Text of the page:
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One of the more appealing aspects of a corporate business structure is that it has a distinct legal identity from its shareholders, directors and officers. This means that a corporation can sue, be sued, enter into contracts or acquire a loan.
It also protects the shareholders, directors and officers from personal liability in many situations. This is referred to as the corporate “veil” and is one of the key reasons that businesses often decide to incorporate and create corporate structures.
The corporate veil shields the personal assets of those in control of the corporation, such as real or personal property or bank accounts, from creditors of the corporation.
Piercing the Corporate Veil
Generally, the courts are reluctant to pierce the corporate veil to find shareholders, directors or officers personally liable. However, in limited circumstances, such as fraud, misappropriation of funds or serious tortious conduct, they will hold the individuals responsible personally liable for the damages or debts of the corporation.
The two-part test for piercing the corporate veil is set out in the 2001 Ontario Court of Appeal decision 642947 Ontario Ltd. v Fleischer.
The corporate veil is pierced when:
- The company is incorporated for an illegal, fraudulent, or improper purpose; or
- Those in control of the corporation expressly direct a wrongful thing to be done.
This two-part test has been reaffirmed and followed in more recent case law. The Ontario Court of Appeal in Mitchell v Lewis, reinforced in 2016 that the veil can be pierced in a variety of cases involving fraudulent or improper conduct by an individual in control of the corporation, and is not limited to cases involving sham corporations. In this case, the appellant was arguing that the respondents had misappropriated monies that were owed to and to be held in trust for the appellants. Other examples of tortious conduct can include conspiracy, fraudulent misrepresentation or negligent misrepresentation. The tortious or other serious actions that can trigger the piercing of the veil is highly fact specific to each case.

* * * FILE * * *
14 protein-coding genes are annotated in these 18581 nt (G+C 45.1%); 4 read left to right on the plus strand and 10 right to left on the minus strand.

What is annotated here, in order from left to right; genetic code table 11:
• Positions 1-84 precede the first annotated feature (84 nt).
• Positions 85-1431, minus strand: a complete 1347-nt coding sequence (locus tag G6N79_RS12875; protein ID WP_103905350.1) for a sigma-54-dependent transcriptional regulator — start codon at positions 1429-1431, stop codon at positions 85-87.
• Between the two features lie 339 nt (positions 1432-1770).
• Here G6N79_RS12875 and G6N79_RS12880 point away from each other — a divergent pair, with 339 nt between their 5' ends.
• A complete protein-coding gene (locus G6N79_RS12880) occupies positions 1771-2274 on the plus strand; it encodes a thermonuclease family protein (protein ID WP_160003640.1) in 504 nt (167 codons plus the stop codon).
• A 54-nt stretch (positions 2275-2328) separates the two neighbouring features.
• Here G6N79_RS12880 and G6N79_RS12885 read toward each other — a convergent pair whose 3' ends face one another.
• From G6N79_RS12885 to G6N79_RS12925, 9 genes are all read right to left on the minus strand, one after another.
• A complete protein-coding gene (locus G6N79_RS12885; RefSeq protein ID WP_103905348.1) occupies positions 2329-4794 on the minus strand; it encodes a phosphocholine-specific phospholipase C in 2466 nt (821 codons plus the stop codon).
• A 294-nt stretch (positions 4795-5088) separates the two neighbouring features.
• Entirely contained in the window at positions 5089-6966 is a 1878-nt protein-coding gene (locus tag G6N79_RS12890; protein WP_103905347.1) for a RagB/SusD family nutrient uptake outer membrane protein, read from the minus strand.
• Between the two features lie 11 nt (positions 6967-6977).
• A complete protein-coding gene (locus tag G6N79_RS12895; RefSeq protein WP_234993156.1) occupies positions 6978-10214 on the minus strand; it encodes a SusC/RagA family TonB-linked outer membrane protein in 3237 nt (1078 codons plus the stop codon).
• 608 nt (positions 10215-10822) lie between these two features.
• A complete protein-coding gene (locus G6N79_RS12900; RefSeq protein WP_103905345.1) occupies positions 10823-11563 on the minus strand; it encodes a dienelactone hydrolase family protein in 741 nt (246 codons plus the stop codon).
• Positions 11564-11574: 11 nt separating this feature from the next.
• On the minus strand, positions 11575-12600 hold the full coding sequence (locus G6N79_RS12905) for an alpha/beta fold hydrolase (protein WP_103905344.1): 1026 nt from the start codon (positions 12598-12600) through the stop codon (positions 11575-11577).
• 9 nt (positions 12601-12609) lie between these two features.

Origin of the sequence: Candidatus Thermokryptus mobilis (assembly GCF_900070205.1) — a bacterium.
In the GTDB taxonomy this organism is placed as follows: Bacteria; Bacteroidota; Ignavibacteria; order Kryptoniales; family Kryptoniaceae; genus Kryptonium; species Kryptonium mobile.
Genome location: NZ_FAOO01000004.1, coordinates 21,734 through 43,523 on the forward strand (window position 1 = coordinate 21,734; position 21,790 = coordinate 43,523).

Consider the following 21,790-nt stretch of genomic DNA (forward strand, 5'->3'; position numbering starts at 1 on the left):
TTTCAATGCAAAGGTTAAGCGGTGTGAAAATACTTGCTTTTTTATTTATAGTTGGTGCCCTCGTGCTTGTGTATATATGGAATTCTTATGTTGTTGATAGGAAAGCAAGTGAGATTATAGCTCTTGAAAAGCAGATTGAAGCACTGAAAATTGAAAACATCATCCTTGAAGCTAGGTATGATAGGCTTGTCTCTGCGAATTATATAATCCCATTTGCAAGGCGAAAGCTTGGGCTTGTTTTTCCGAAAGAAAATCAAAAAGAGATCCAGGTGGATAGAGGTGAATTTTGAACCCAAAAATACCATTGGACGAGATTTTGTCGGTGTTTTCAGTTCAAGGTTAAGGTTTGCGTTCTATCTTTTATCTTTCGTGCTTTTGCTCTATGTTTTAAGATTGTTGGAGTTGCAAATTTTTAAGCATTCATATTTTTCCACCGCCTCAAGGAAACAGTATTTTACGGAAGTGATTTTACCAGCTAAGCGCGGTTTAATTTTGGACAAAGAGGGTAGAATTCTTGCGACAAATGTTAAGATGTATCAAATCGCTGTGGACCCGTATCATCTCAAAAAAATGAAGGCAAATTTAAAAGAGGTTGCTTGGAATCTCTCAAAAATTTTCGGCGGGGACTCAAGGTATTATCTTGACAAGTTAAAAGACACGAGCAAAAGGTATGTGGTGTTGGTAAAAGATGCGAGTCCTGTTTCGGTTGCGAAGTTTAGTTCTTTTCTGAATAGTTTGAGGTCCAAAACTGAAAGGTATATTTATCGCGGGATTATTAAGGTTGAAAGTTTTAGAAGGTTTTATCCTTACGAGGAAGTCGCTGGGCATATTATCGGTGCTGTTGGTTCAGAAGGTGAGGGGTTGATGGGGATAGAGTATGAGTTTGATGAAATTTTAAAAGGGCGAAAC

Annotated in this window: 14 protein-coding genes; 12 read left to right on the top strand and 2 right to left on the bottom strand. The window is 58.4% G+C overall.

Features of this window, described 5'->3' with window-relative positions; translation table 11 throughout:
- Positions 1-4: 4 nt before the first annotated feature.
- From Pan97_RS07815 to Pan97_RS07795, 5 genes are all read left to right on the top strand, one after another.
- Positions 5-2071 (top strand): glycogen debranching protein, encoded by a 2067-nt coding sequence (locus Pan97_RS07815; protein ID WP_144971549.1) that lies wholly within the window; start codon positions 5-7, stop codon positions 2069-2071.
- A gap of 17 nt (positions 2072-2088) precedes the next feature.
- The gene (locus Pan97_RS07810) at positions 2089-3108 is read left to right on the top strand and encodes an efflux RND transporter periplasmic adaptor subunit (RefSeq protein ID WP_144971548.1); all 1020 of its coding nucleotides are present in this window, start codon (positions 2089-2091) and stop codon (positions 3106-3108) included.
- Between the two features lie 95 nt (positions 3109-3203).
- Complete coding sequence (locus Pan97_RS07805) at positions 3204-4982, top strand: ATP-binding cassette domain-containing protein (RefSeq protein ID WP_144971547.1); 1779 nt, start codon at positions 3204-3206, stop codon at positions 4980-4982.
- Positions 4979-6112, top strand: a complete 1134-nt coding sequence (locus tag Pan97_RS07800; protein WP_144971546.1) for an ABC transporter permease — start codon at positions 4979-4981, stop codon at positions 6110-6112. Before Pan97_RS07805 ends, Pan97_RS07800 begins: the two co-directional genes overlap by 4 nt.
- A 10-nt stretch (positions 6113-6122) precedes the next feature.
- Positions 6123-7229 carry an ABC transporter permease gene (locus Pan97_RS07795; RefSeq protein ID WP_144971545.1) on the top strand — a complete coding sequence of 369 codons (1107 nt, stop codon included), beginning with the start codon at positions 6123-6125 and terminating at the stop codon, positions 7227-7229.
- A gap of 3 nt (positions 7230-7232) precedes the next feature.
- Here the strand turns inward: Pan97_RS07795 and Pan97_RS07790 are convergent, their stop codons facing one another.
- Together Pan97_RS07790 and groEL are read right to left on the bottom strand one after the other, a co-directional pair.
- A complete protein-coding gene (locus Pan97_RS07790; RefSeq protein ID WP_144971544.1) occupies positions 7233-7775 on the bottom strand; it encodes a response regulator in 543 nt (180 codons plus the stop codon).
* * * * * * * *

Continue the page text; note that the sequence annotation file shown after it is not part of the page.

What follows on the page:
As confirmed in the 2014 Ontario Court of Appeal decision Shoppers Drug Mart Inc. v 6470360 Canada Inc., it is easier to pierce the corporate veil in closely held corporations, especially if there is a sole individual acting as the shareholder, officer and director. In such cases it is much easier to see who directed the wrongful or fraudulent act to be done.
Ultimately, this remedy provides plaintiffs with more options when trying to collect on a judgment where the corporation holds few or no assets and it discourages individuals from using a corporation as a shield to hide behind when committing fraudulent or improper conduct.
Are Employees Protected from Personal Liability?
In short, no. Employees of a corporation are not protected from personal liability for claims of personal negligence relating to incidents that occurred during the course of their employment. That is not to say that employers are not also vicariously liable for the negligence of employees – the general rule is that employers are.